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 Post subject: Re: Any reason to emulate console ports?
PostPosted: Tue Feb 12, 2019 9:19 pm 



Joined: 12 Feb 2019
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Thanks for all the great input.

I think my approach will be to continue exploring via MAME, then as I narrow my list down and find games I really enjoy, I can begin to explore any ports of those games that might exist.

So far I'm very fond of Compile, Toaplan, and Psikyo - seems like a great place to start!


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 Post subject: Re: Any reason to emulate console ports?
PostPosted: Wed Feb 13, 2019 2:37 am 


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In all seriousness, I really think there's value in console ports, and even looking into them today. If all you're looking for is the best version of a game, with a few exceptions, that's probably not the case, and you're maybe better off going for MAME for most stuff. But I think there's value in exploring various home conversions, especially because they sometimes change up the way a game plays enough (intentionally or not) to where it becomes a unique experience, and in and of itself, can be fun to play. That's just me, and I get a kick out of seeing how different hardware can interpret (good or bad) a game from a different source.
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 Post subject: Re: Any reason to emulate console ports?
PostPosted: Wed Feb 13, 2019 3:23 am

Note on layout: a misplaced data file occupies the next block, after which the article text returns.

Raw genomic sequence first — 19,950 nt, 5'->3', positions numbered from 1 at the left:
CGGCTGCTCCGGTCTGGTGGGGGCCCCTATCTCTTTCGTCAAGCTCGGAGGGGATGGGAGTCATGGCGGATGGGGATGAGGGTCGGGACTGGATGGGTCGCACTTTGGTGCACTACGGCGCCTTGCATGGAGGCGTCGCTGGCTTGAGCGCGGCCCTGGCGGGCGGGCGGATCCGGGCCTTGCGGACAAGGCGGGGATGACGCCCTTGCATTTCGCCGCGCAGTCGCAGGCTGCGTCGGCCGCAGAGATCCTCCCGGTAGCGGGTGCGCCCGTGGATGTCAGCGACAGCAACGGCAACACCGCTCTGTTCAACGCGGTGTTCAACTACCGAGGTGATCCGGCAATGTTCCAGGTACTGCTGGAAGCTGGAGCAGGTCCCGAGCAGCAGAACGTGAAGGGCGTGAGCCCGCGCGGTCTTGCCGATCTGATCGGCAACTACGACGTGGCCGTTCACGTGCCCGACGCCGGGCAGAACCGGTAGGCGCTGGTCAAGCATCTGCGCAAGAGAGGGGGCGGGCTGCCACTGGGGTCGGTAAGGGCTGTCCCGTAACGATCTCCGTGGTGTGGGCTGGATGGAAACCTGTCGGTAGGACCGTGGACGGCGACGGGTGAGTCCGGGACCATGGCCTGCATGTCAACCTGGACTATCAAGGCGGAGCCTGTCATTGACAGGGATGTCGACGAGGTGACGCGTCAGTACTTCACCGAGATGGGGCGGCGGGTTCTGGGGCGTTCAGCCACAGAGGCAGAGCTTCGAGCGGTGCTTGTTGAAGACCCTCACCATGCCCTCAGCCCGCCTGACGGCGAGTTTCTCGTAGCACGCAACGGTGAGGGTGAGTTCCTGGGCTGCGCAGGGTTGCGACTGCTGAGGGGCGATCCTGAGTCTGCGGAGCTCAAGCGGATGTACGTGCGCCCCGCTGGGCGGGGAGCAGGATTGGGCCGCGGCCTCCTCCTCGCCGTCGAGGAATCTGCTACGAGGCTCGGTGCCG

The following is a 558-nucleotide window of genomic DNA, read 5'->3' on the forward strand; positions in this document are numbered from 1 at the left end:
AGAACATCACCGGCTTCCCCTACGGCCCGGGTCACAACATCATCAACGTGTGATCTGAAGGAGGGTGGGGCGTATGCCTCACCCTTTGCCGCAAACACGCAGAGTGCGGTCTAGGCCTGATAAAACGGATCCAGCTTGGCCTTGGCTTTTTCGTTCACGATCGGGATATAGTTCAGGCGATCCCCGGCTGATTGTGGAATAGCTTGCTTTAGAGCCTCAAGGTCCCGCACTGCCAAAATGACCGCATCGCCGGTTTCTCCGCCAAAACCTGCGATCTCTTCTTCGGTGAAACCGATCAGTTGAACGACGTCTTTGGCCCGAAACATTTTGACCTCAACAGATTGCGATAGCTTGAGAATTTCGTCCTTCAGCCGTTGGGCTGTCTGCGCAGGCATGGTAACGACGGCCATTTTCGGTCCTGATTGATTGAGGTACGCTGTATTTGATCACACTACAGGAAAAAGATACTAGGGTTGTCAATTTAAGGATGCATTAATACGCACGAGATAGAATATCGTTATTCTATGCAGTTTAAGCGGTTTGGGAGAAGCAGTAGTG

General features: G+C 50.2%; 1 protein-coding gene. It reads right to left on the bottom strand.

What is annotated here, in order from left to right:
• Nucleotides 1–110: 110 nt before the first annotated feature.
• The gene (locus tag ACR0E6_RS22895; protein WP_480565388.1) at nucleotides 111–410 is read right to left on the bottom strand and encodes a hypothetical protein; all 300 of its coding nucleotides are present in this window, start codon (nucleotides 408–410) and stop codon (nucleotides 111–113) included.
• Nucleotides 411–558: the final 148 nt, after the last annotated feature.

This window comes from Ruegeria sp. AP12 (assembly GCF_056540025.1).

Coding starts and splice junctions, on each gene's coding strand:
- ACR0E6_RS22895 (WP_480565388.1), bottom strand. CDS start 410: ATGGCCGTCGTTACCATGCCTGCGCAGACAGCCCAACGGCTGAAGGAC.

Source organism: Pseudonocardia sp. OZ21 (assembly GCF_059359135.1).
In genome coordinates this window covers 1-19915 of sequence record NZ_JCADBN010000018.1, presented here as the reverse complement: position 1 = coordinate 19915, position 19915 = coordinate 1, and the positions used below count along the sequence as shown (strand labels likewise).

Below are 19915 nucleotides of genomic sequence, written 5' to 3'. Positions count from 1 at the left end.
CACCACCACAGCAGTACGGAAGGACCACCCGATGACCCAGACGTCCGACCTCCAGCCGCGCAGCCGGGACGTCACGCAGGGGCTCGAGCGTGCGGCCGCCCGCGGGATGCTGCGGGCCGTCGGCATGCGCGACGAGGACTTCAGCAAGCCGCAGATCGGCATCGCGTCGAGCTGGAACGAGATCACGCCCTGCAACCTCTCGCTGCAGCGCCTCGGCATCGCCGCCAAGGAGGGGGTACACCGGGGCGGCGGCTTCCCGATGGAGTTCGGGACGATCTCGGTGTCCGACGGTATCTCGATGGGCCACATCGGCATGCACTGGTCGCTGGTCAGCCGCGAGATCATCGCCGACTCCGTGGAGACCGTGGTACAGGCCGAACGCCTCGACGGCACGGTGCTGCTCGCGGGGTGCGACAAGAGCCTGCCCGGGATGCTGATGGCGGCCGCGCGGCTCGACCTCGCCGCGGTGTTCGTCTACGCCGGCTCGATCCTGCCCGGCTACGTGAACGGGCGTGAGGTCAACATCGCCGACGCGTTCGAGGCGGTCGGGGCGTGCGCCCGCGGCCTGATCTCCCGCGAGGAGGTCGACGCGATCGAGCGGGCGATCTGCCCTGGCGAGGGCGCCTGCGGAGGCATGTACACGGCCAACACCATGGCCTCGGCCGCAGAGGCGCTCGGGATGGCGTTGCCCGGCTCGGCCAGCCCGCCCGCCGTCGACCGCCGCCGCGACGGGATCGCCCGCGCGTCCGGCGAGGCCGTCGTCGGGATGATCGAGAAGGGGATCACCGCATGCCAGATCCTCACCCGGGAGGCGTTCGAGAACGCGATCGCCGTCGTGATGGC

Joined: 27 Aug 2016
Posts: 47
Console arcade ports that I can recommend:

- Fire Shark for Genesis/Mega Drive(I feel the Genesis port sounds better on a model 1 Genesis, but you'll have to deal with the cropped aspect ratio and slightly downgraded graphics).
- Raiden DX for Japanese PS1 (Lot's of options and additions to the arcade version of Raiden II/DX).
- Hyper Duel for Saturn (Saturn Mode with updated graphics).
- Batsugun for Saturn (Saturn Special Mode)
- Qix Neo for PS1 (not your traditional shooter, but I'm including it anyways, updated graphics from it's arcade counter-part Volfied).
- Life Force for NES (this version is different enough from both arcade versions of Salamander/Life Force that it may warrant a look, more for interest than anything).

There are tons of great original shooters on consoles, but not very many superior ports of arcade games to console.


Last edited by Craft_XIII on Wed Feb 13, 2019 3:31 am, edited 2 times in total.

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 Post subject: Re: Any reason to emulate console ports?
PostPosted: Wed Feb 13, 2019 3:24 am 



Joined: 27 Aug 2016
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FRO wrote: